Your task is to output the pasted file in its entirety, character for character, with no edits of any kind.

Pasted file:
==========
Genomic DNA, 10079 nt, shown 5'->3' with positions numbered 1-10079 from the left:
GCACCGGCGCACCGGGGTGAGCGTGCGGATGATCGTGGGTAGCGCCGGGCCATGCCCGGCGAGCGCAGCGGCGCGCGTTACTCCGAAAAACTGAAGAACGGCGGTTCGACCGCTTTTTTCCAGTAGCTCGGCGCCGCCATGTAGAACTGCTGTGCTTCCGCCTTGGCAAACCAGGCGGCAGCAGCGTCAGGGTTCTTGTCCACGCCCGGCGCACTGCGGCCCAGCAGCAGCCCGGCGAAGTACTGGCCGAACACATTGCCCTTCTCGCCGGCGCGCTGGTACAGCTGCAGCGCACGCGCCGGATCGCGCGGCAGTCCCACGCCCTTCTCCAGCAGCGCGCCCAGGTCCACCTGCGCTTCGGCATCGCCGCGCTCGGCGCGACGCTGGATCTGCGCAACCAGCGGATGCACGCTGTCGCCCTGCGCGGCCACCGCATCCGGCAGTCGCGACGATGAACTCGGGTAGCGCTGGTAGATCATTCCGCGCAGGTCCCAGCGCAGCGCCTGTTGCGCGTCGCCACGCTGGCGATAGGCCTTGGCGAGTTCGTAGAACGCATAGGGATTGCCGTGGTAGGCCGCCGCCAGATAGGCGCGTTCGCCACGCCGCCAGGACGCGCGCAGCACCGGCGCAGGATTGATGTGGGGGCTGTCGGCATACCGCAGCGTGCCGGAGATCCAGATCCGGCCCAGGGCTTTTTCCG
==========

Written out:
Genomic DNA, 10079 nt, shown 5'->3' with positions numbered 1-10079 from the left:
GCACCGGCGCACCGGGGTGAGCGTGCGGATGATCGTGGGTAGCGCCGGGCCATGCCCGGCGAGCGCAGCGGCGCGCGTTACTCCGAAAAACTGAAGAACGGCGGTTCGACCGCTTTTTTCCAGTAGCTCGGCGCCGCCATGTAGAACTGCTGTGCTTCCGCCTTGGCAAACCAGGCGGCAGCAGCGTCAGGGTTCTTGTCCACGCCCGGCGCACTGCGGCCCAGCAGCAGCCCGGCGAAGTACTGGCCGAACACATTGCCCTTCTCGCCGGCGCGCTGGTACAGCTGCAGCGCACGCGCCGGATCGCGCGGCAGTCCCACGCCCTTCTCCAGCAGCGCGCCCAGGTCCACCTGCGCTTCGGCATCGCCGCGCTCGGCGCGACGCTGGATCTGCGCAACCAGCGGATGCACGCTGTCGCCCTGCGCGGCCACCGCATCCGGCAGTCGCGACGATGAACTCGGGTAGCGCTGGTAGATCATTCCGCGCAGGTCCCAGCGCAGCGCCTGTTGCGCGTCGCCACGCTGGCGATAGGCCTTGGCGAGTTCGTAGAACGCATAGGGATTGCCGTGGTAGGCCGCCGCCAGATAGGCGCGTTCGCCACGCCGCCAGGACGCGCGCAGCACCGGCGCAGGATTGATGTGGGGGCTGTCGGCATACCGCAGCGTGCCGGAGATCCAGATCCGGCCCAGGGCTTTTTCCG